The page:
In this Monday, Aug. 26, 2013, photo, J.D. Megchelsen poses next to his giant pumpkin in the Halbouty area of Nikiski, Alaska. J.D. Megchelsen holds the record for giant pumpkins in Alaska, and knew he had a candidate this year to beat the record of 1,287 pounds set in 2011_But when a boom truck gently lifted the behemoth on Monday with rigging and a sling, the big pumpkin revealed a big disappointment: a thumb-size hole that will make it ineligible for the competition at the Alaska State Fair in Palmer. (AP Photo/Peninsula Clarion, Greg Skinner)
KENAI, Alaska (AP) — J.D. Megchelsen holds the record for giant pumpkins in Alaska, and the Nikiski gardener knew he had a candidate this year to beat the record of 1,287 pounds set in 2011.
But when a boom truck gently lifted the behemoth on Monday with rigging and a sling, the big pumpkin revealed a big disappointment: a thumb-size hole that will make it ineligible for the competition at the Alaska State Fair in Palmer.
"It's not going to count," Megchelsen told the Peninsula Clarion (http://bit.ly/1dkIEWX). "It's a bummer, but it's the rules."
Entries must be free of rot, chemical residue and serious soft spots. They can't have holes or cracks that reach the pumpkin cavity.
A scale on the crane indicated the big pumpkin weighed 1,500 pounds, but Megchelsen estimates the state competition scale would have registered closer to 1,420 pounds.
"It's just killing him," said Pam Elkins, Megchelsen's sister-in-law. "He eats, sleeps and dreams pumpkins. All he does is pumpkins."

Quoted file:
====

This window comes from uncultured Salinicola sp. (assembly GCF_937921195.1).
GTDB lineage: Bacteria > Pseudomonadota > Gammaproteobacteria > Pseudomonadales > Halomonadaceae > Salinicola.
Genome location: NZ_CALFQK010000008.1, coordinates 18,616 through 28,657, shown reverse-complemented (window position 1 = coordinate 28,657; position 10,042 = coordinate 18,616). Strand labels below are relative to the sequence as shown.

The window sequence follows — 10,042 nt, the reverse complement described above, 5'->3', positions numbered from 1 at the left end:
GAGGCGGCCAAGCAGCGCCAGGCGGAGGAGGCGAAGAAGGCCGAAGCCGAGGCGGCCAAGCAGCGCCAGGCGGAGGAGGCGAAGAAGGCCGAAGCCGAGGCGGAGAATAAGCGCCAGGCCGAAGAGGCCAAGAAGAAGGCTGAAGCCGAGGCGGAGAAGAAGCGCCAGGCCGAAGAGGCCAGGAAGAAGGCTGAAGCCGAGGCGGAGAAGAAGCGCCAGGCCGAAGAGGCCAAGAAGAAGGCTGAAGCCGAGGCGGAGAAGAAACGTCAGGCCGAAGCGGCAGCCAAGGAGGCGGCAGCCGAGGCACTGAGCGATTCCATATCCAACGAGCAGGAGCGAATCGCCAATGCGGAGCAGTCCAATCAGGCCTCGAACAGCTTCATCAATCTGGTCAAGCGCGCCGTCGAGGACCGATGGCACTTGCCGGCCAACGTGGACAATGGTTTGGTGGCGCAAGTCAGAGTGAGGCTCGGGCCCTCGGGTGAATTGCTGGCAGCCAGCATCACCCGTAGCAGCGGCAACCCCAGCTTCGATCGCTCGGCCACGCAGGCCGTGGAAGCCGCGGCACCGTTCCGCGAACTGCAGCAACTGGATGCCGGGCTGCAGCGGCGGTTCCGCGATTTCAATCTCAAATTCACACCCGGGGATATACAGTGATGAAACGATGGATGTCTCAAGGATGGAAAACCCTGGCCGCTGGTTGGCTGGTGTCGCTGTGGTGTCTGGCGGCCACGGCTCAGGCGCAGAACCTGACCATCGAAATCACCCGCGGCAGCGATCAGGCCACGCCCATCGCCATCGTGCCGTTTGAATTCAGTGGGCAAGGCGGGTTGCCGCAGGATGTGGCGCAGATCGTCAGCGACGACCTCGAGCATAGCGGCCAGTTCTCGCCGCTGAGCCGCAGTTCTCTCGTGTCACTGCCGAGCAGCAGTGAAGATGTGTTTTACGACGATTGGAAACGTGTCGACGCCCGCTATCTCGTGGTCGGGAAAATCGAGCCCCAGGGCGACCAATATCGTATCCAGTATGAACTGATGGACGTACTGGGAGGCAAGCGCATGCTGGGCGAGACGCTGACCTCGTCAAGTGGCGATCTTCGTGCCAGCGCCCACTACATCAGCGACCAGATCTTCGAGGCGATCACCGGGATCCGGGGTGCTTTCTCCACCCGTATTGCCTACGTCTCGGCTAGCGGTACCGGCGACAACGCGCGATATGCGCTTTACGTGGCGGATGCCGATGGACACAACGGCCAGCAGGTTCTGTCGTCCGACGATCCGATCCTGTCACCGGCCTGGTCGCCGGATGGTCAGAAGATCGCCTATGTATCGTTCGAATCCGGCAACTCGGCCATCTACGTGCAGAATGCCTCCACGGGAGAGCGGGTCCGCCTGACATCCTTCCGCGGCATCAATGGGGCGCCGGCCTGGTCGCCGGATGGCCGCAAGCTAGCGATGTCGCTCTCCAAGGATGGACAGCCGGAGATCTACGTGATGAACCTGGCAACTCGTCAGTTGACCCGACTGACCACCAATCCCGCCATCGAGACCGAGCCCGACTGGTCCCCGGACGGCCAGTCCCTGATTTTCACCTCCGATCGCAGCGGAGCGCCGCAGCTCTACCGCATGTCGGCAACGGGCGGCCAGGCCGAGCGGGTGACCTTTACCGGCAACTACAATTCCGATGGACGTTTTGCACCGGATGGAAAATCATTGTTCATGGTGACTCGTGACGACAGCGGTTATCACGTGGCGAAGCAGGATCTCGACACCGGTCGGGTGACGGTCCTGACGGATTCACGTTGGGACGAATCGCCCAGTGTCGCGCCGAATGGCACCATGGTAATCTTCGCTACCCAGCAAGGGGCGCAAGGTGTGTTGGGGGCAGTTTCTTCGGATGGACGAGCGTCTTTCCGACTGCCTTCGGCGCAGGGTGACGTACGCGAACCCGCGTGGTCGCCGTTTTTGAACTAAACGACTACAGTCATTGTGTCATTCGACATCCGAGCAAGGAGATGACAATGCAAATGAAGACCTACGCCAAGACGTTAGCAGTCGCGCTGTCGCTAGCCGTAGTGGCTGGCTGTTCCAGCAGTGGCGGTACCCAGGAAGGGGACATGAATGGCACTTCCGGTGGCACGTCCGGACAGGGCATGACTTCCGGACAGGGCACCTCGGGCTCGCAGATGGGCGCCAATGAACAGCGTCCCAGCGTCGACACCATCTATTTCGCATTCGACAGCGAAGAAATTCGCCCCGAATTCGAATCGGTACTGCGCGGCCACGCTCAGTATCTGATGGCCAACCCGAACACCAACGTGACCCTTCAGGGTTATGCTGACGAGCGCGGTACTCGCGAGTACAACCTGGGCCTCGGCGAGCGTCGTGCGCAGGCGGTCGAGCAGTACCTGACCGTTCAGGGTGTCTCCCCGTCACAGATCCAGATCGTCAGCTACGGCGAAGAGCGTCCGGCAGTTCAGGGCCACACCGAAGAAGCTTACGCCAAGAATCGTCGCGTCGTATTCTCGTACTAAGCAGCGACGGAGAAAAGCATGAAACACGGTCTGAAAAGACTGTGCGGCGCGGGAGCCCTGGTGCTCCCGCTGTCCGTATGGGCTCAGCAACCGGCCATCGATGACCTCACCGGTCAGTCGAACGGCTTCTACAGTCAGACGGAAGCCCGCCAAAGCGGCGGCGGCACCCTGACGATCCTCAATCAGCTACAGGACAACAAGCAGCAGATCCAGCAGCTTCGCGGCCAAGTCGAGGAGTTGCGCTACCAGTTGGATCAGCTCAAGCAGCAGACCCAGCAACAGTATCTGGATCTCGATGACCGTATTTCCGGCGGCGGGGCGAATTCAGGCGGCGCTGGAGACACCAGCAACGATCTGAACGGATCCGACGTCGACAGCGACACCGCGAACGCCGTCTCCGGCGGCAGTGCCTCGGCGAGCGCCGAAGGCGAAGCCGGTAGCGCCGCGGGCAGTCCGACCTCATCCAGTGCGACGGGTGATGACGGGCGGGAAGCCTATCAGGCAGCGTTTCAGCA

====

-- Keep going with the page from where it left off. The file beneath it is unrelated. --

Megchelsen began to pursue the record in 2002. He set the record in 2004 with a 700-pounder. A year later, he grew a 942-pound pumpkin, and in 2006 he grew the first Alaska pumpkin to exceed 1,000 pounds. The current record followed in 2011.
Two years ago, Megchelsen said, he had a disqualifying hole in another of his giants. It might have surpassed the record if it had kept growing, he said.
His 2013 pumpkin probably grew too fast when it opened a hole in a "rib valley," he said. During the height of a growth spurt in the warmest part of the summer, Megchelsen said, he was feeding the pumpkin up to 300 gallons of water a day.
The hole likely opened the first week of August when the fruit hit its peak growth spurt of 41 pounds in 24 hours. That happened two days in a row, he said.
When the pumpkin was hand-pollinated June 5, it was the size of a cherry tomato.
Megchelsen still plans to take his pumpkin to Palmer for weigh-in day. He's not likely to leave it there on display, he said.
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